Easter traditions in Kansas revolve around faith, food and family gatherings.
From Easter egg hunts to the opening strains of Handel’s “Messiah” in Lindsborg, Kansans celebrate with passion.
But surprisingly, many Easter traditions are 20th-century additions and weren’t part of the Easter observations of early Kansans.
“The Easter in our world is more commercial than it would have been earlier,” said Jay Price, Wichita State University’s history department chair and director of the public history program.
Early Kansas Easters
In Kansas, churches stand as sentinels to the history and legacy of early pioneers. They were often built before pioneers started their own homes.
Pioneers constructed these churches and helped establish permanent communities. There were outdoor Easter services, but only until the first structures were built.
Kansas has always had a wide range of religions in its history. In the 1870s, about 5,000 Mennonites settled in Kansas from Russia, bringing with them Turkey red wheat and a tradition of service to others.
About the same time period, Arab Christians came to Wichita looking for economic opportunities and spiritual freedom; Jewish farmers created their own community near Dodge City, as they escaped persecution in Russia; and the second Baha’i community in the Western Hemisphere was established in western Kansas.
But three denominations have always been the most prominent in the state: Catholics, Methodists and Baptists.
Once religious groups settled in Kansas, the wide-open prairie offered them a safe haven to practice their faith. Nineteenth-century Kansans often observed Easter indoors and matter-of-factly.
“George Hall spent Easter Sunday with us. Gus Amos & the cousins Joe & Steve have been very busy ever since we came working on our new store house,” Mary Magdalene Brulport of Rush County wrote in her journal of 1877.
The Swedes called Kansas framtidslandet , “the land of the future,” and they would begin one of Kansas’ most enduring Easter traditions.
On March 28, 1882, the Bethany Oratorio Society performed the “Messiah” in Bethany Lutheran Church as a fundraiser for the new college, beginning what is now one of the longest-running Lenten performances in North America.
There was a push by many of these early settlers to “Americanize” as soon as possible, so many of the ethnic or cultural traditions were downplayed.
“I think the early Swedes probably didn’t bring so many Swedish traditions with them,” said Charlotte Anderson, director of international studies at Bethany College in Lindsborg. “The people who came here were very pious. They were very religious and started the fantastic Messiah festival.”
Other traditions also survived, said Kevin Rupe, administrative assistant, liturgist and organist at St. Joseph’s Catholic Church in Hays, where one of the largest Volga-German settlements in Kansas still thrives.
As a child, he remembers there was no sound on Good Friday in his house from noon to 3 p.m. – no playing records, no television, no playing outside and no work in order to observe and be respectful of Christ’s death. At 3 p.m., Easter eggs could be dyed and readied for Sunday.
And kuchen, a German sweet bread with blackberries or cherries on top, would be prepared.
A ‘time for new growth’
At the turn of the 20th century, the commercialization of Easter began in earnest.
A newspaper, the Liberal Democrat, in 1921 linked Easter and spring as synonymous. Newspapers throughout the state advertised Easter sales.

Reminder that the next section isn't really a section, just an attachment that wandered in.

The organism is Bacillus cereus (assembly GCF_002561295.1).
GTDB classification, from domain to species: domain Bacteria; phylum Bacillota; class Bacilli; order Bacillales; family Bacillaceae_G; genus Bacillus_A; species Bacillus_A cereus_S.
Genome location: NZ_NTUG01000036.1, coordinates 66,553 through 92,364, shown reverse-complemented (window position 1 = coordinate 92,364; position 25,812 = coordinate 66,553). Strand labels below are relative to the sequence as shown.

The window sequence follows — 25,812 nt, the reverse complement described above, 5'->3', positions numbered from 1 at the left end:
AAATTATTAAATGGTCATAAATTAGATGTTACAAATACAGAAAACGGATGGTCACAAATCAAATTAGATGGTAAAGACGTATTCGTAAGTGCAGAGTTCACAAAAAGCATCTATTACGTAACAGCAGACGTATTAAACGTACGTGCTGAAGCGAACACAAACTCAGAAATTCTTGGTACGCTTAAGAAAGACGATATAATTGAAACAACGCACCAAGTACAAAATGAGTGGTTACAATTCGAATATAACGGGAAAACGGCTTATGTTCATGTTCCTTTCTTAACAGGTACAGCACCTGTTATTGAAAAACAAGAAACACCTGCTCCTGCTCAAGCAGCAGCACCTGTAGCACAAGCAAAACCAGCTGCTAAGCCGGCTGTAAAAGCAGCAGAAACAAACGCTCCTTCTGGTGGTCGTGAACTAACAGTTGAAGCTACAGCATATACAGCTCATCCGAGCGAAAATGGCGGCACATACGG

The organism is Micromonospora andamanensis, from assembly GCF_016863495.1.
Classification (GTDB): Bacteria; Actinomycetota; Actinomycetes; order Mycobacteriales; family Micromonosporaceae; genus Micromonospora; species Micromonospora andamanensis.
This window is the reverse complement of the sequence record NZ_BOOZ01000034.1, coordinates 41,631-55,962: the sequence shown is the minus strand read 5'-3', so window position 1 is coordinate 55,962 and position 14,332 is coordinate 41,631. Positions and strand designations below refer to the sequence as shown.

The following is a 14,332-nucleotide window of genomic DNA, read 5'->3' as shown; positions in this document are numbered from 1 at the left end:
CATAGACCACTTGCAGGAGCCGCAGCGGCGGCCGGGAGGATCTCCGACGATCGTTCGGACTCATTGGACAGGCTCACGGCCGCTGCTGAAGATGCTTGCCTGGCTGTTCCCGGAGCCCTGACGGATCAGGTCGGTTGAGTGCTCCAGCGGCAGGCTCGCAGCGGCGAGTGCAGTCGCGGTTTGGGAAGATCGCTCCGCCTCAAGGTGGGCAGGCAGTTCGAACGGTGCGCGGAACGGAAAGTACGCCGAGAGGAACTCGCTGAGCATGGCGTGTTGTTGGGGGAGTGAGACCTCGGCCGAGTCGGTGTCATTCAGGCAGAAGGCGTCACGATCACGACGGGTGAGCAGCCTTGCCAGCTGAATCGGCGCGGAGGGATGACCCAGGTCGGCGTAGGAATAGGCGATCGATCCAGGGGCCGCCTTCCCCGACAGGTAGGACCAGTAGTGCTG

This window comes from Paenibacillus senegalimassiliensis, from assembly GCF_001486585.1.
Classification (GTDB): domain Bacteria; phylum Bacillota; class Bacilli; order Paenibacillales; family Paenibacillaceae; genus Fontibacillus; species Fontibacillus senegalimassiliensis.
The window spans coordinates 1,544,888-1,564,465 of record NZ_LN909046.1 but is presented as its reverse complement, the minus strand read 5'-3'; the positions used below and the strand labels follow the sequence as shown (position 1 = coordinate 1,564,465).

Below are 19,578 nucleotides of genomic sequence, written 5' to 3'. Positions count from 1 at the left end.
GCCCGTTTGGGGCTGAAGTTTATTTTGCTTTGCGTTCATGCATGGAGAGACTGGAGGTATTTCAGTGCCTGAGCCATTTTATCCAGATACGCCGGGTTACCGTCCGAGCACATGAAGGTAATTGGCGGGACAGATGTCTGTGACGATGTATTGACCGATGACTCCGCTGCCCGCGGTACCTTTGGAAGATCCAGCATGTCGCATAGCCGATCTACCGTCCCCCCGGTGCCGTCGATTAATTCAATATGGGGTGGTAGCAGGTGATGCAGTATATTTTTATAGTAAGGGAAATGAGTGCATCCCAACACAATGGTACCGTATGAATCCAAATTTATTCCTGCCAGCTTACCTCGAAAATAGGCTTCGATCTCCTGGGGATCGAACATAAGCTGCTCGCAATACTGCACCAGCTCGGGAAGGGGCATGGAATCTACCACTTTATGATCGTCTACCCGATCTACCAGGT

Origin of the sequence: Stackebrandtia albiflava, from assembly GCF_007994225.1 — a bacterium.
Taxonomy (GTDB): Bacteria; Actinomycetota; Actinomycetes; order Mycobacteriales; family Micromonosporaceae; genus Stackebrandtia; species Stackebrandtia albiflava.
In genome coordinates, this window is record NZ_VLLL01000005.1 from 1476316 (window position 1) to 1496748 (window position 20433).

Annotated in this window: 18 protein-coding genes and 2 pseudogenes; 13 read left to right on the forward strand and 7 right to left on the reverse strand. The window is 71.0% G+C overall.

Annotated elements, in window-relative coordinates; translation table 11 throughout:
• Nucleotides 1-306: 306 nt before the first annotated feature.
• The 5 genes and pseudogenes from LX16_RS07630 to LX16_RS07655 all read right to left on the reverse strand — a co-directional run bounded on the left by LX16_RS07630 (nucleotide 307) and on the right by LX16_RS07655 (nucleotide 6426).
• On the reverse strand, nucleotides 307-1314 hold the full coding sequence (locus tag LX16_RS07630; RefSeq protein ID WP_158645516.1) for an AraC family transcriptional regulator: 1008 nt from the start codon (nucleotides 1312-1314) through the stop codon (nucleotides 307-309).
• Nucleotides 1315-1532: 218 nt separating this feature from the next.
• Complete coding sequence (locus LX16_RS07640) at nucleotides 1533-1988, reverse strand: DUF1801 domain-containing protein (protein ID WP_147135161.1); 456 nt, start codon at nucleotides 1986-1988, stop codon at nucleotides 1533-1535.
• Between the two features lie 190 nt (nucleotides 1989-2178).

Candy companies, including the one started by Kansan Russell Stover, began production of chocolate Easter bunnies and eggs.
Easter was seen as the time to dedicate new church buildings, baptize new Christians, introduce new members to the congregations and celebrate communion. Second- and third-generation Kansans of all faiths began celebrating Easter with pageants and sunrise services.
The Easter vigil always took place in the dark as the story of salvation was told, according to the Rev. Jeffrey Gannon, senior pastor at Chapel Hill United Methodist Church in Wichita. The story of Christ’s resurrection is then celebrated at the first light of day.
“The sunrise service was an invention of non-liturgical churches with a simple service at daybreak to remember the Resurrection took place at the break of day,” Gannon said.
By the 1940s and 1950s, sunrise services had become fairly common throughout the state. The Easter Sunrise pageant at historic Pawnee Rock is one of the oldest in the state. It began in 1937 and always includes the hymn “Christ the Lord Is Risen Today.”
In Reading, a town of about 230 residents near Emporia, the nearly four-decades-old service used to be timed to the rising of the sun.
“We would gather in the stone shelter at Lyon County Lake 15 minutes before the sun was scheduled to rise so that by the end of the service, the sunrise had begun, which was wonderful,” said Reading resident Barbara Schlobohm. “Until the year it was pouring rain and freezing cold. At that point, we moved to Schlobohm’s Hill south of town – the highest point around – and followed the same pattern.”
But now, Schlobohm said, the sunrise service starts at 7:30 a.m., “because we are older.”
The service is always followed by a community breakfast.
“We’ve done it for so long,” Schlobohm said, “ that everyone expects Peg’s egg casserole, Joan’s kolaches, Debbie’s fresh fruit basket and Charlie’s pancake flipping,”
Price, the WSU professor, said food continues to be a component of most Easter celebrations.
“If you think about living in an agricultural society, you harvested the crops in late fall. That’s Thanksgiving,” he said.
“Easter is the time for new growth. It is an explosion of celebration, of color and fanfare.”